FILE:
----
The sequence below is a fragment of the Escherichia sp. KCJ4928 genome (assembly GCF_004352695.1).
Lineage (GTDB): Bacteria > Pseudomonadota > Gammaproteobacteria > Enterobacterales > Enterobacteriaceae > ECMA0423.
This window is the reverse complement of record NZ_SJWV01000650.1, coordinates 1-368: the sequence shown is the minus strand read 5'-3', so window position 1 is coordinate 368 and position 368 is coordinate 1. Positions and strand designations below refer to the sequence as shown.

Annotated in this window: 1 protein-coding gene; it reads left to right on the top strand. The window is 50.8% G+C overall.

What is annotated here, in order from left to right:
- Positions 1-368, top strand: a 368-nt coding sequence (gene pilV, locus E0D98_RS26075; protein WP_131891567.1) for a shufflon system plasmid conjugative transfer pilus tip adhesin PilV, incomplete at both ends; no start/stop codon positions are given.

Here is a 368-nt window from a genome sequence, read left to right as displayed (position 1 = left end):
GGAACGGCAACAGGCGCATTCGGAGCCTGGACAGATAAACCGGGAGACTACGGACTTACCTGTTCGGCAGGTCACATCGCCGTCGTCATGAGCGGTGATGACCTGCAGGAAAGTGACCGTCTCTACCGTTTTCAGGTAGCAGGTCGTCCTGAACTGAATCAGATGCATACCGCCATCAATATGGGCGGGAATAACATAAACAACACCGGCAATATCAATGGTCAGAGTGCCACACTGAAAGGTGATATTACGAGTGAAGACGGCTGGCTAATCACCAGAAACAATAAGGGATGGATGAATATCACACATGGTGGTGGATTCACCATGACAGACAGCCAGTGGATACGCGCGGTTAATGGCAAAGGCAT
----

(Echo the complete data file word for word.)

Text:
The sequence below is a fragment of the Escherichia sp. KCJ4928 genome (assembly GCF_004352695.1).
Lineage (GTDB): Bacteria > Pseudomonadota > Gammaproteobacteria > Enterobacterales > Enterobacteriaceae > ECMA0423.
This window is the reverse complement of record NZ_SJWV01000650.1, coordinates 1-368: the sequence shown is the minus strand read 5'-3', so window position 1 is coordinate 368 and position 368 is coordinate 1. Positions and strand designations below refer to the sequence as shown.

Annotated in this window: 1 protein-coding gene; it reads left to right on the top strand. The window is 50.8% G+C overall.

What is annotated here, in order from left to right:
- Positions 1-368, top strand: a 368-nt coding sequence (gene pilV, locus E0D98_RS26075; protein WP_131891567.1) for a shufflon system plasmid conjugative transfer pilus tip adhesin PilV, incomplete at both ends; no start/stop codon positions are given.

Here is a 368-nt window from a genome sequence, read left to right as displayed (position 1 = left end):
GGAACGGCAACAGGCGCATTCGGAGCCTGGACAGATAAACCGGGAGACTACGGACTTACCTGTTCGGCAGGTCACATCGCCGTCGTCATGAGCGGTGATGACCTGCAGGAAAGTGACCGTCTCTACCGTTTTCAGGTAGCAGGTCGTCCTGAACTGAATCAGATGCATACCGCCATCAATATGGGCGGGAATAACATAAACAACACCGGCAATATCAATGGTCAGAGTGCCACACTGAAAGGTGATATTACGAGTGAAGACGGCTGGCTAATCACCAGAAACAATAAGGGATGGATGAATATCACACATGGTGGTGGATTCACCATGACAGACAGCCAGTGGATACGCGCGGTTAATGGCAAAGGCAT